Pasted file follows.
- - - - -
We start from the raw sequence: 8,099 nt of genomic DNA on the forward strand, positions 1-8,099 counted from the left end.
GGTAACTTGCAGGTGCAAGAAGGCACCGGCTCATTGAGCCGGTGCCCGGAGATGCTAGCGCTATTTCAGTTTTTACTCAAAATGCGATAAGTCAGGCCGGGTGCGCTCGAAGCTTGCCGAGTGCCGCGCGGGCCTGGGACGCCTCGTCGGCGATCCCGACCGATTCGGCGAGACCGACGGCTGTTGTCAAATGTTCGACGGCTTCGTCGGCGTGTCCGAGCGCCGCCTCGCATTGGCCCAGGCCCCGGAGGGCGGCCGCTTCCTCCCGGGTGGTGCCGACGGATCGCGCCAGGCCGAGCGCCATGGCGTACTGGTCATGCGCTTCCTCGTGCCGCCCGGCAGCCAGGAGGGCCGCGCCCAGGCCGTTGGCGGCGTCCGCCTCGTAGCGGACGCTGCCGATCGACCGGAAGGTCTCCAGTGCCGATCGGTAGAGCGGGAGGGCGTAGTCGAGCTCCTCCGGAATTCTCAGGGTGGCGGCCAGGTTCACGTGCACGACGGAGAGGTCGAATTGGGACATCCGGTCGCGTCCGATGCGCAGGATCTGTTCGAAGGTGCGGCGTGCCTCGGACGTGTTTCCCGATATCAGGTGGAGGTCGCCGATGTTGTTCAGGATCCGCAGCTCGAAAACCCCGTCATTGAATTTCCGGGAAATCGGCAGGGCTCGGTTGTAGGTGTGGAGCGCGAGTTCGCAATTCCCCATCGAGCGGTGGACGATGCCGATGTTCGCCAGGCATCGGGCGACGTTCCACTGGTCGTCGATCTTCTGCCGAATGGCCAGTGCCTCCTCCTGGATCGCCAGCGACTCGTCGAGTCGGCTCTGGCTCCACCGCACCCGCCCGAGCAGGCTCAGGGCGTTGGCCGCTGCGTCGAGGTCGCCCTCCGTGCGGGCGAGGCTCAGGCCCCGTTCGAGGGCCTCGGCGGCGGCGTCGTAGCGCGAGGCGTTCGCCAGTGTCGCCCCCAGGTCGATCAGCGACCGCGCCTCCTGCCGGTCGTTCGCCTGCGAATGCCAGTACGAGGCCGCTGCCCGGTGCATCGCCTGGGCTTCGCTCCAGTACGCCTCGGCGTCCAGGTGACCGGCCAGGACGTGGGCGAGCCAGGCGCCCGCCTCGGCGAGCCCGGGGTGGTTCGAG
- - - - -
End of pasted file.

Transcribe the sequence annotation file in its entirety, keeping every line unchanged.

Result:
We start from the raw sequence: 8,099 nt of genomic DNA on the forward strand, positions 1-8,099 counted from the left end.
GGTAACTTGCAGGTGCAAGAAGGCACCGGCTCATTGAGCCGGTGCCCGGAGATGCTAGCGCTATTTCAGTTTTTACTCAAAATGCGATAAGTCAGGCCGGGTGCGCTCGAAGCTTGCCGAGTGCCGCGCGGGCCTGGGACGCCTCGTCGGCGATCCCGACCGATTCGGCGAGACCGACGGCTGTTGTCAAATGTTCGACGGCTTCGTCGGCGTGTCCGAGCGCCGCCTCGCATTGGCCCAGGCCCCGGAGGGCGGCCGCTTCCTCCCGGGTGGTGCCGACGGATCGCGCCAGGCCGAGCGCCATGGCGTACTGGTCATGCGCTTCCTCGTGCCGCCCGGCAGCCAGGAGGGCCGCGCCCAGGCCGTTGGCGGCGTCCGCCTCGTAGCGGACGCTGCCGATCGACCGGAAGGTCTCCAGTGCCGATCGGTAGAGCGGGAGGGCGTAGTCGAGCTCCTCCGGAATTCTCAGGGTGGCGGCCAGGTTCACGTGCACGACGGAGAGGTCGAATTGGGACATCCGGTCGCGTCCGATGCGCAGGATCTGTTCGAAGGTGCGGCGTGCCTCGGACGTGTTTCCCGATATCAGGTGGAGGTCGCCGATGTTGTTCAGGATCCGCAGCTCGAAAACCCCGTCATTGAATTTCCGGGAAATCGGCAGGGCTCGGTTGTAGGTGTGGAGCGCGAGTTCGCAATTCCCCATCGAGCGGTGGACGATGCCGATGTTCGCCAGGCATCGGGCGACGTTCCACTGGTCGTCGATCTTCTGCCGAATGGCCAGTGCCTCCTCCTGGATCGCCAGCGACTCGTCGAGTCGGCTCTGGCTCCACCGCACCCGCCCGAGCAGGCTCAGGGCGTTGGCCGCTGCGTCGAGGTCGCCCTCCGTGCGGGCGAGGCTCAGGCCCCGTTCGAGGGCCTCGGCGGCGGCGTCGTAGCGCGAGGCGTTCGCCAGTGTCGCCCCCAGGTCGATCAGCGACCGCGCCTCCTGCCGGTCGTTCGCCTGCGAATGCCAGTACGAGGCCGCTGCCCGGTGCATCGCCTGGGCTTCGCTCCAGTACGCCTCGGCGTCCAGGTGACCGGCCAGGACGTGGGCGAGCCAGGCGCCCGCCTCGGCGAGCCCGGGGTGGTTCGAG